- 3.2 Data collection
The primary methodological manifestation of means-end chain model is the laddering interview. A special form of indepth, one-on-one interview forces respondents up a ladder of abstraction, thereby bridging relatively concrete product meanings at the product attribute level with more abstract meanings at the consequence and personal value levels [16] . The laddering technique, based on means-end model, is then applied to gain insights into game players’ motives or meanings through the development of a hierarchical structure from attributes to values.
In-depth interviews were conducted to understand students’ behavior in playing SNGs. The first part of the interview involved the grand tour technique, approached by asking participants to ‘Generally describe your last seven days,’ as well as ‘What do you usually do when you have free time?’ and, at the end of this section, ‘Did you play FarmVille in the last seven days?’ These questions helped understanding of current perceptions and behaviors relative to game playing as a leisure activity. The second part comprised a series of questions to describe their reasons for playing the game. The question ‘Which attributes of the game do you like, and why are these attributes important to you?’ was used to trigger the user’s thoughts about game play and the functions it serves. In this study, participants were asked to identify attributes contained in FarmVille , then at a more abstract level to describe further benefits. This was repeated until no additional benefits were identified (i.e. having reached the end values). For example, a respondent mentioned that “gift” attribute is one of favorite attributes of the game playing because it is a means of “making one’s friends happy”, which also becomes a means of “useful for networking”, and so on. College students were chosen as the population of interest for this study. This study used a snowball sampling method to reach SNG players among college students. The interview lasted April 1-20, 2010. Twenty U.S. college students - 12 female, 8 male, aged 19-26 - were solicited for voluntary participation in this study. Study participants reported that they logged on FarmVille on a daily basis, spent an average 35 minutes playing the game per day, and played the game about 4.5 days per week.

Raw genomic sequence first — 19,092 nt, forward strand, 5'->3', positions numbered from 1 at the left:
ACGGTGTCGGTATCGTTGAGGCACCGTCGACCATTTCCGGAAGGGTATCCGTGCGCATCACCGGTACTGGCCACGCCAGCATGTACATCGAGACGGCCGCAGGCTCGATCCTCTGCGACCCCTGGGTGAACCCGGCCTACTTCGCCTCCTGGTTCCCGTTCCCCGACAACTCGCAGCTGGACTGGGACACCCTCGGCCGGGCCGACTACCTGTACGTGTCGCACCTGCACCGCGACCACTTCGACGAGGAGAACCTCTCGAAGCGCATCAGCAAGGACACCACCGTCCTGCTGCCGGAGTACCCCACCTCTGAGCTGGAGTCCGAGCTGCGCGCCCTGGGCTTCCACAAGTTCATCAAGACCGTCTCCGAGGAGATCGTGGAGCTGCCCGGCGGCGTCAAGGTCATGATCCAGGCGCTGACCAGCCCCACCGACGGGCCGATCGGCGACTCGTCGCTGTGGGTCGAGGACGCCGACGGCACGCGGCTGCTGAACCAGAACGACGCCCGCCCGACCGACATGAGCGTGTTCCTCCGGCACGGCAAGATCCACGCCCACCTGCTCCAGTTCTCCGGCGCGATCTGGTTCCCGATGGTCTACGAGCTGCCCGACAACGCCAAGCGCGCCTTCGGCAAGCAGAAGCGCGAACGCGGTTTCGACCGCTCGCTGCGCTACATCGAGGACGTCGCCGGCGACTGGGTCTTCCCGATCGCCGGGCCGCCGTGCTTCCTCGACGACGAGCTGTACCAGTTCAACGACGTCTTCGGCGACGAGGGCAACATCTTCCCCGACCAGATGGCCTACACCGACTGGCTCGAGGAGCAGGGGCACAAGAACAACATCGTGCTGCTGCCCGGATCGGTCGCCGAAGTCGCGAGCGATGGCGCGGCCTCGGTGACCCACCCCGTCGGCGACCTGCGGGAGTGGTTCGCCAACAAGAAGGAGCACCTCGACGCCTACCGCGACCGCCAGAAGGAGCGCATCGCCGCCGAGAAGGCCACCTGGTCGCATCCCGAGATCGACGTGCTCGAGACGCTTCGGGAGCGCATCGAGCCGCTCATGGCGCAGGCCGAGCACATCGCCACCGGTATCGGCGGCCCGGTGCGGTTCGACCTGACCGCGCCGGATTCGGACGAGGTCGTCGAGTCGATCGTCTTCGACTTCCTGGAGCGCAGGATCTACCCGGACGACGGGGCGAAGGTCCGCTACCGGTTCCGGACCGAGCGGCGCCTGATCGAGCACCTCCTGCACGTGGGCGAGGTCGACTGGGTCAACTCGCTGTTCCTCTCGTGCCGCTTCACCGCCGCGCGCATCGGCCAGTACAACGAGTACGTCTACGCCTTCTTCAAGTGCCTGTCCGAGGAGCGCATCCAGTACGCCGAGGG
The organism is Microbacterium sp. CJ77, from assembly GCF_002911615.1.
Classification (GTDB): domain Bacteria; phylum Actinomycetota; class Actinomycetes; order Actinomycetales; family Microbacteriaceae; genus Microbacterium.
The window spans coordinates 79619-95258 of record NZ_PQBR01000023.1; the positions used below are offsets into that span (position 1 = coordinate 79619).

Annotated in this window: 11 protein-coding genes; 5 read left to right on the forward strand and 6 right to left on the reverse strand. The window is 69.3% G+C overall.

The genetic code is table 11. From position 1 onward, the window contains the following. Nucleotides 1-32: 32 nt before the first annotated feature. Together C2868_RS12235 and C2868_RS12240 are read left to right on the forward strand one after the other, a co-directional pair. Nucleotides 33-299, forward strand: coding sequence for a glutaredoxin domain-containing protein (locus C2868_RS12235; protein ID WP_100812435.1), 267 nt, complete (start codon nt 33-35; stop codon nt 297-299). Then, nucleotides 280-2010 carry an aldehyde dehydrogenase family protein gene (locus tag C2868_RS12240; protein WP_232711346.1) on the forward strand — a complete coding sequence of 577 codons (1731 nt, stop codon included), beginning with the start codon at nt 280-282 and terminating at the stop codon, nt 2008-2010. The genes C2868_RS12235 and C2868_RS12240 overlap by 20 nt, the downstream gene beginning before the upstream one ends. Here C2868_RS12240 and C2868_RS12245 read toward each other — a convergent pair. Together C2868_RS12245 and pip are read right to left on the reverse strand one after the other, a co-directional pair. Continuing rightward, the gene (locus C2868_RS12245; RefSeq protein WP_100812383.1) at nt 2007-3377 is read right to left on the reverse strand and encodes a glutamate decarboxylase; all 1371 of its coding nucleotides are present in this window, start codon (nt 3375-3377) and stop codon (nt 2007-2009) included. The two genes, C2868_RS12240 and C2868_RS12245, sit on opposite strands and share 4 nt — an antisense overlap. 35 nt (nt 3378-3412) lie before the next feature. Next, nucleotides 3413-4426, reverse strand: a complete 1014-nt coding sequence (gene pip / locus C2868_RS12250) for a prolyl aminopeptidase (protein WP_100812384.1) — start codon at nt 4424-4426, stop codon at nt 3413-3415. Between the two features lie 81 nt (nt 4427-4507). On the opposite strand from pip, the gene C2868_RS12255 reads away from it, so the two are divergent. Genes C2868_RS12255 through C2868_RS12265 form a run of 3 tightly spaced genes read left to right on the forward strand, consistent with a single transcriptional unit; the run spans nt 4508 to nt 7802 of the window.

- 3.3. Data analysis
The qualitative data generated from the in-depth interviews was transcribed and analyzed. In this study the validity and reliability of the qualitative data was primarily achieved through a combination of: pilot-testing of the in-depth interview guide; debriefing interview scripts with each of respondents; peer debriefing and discussions with an academic personnel specialized in qualitative research methods; and inviting an external auditor in analysis process. Data analysis using laddering followed four steps: (1) specify the elements of schema according to the means-end chain model for each of individual interviews; (2) do a content analysis with all the interviews and coding to combine and generalize the meaning across interviews; (3), develop the implication matrix by quantifying the relations between the content codes; and (4) create a hierarchical value map to illustrate the connections between the different levels of abstraction [14] , [15] . The map showed the hierarchical schema of users representing linkages from attributes (A) level, to consequences (C) level, and to the more abstract values (V) level (see Fig. 1 ). Given the large number of ladders generated complexity which was difficulty to interpret, while a smaller number of ladders created a simplified map yet revealed higher levels of abstraction. To determine which associations and elements should be illustrated on a final map, a cut-off value of four was used as this brought the most interpretable results without losing important elements and associations. Each association was compared to that cut-off value, and only associations greater or equal to the cut-off value were included in a final map [14] .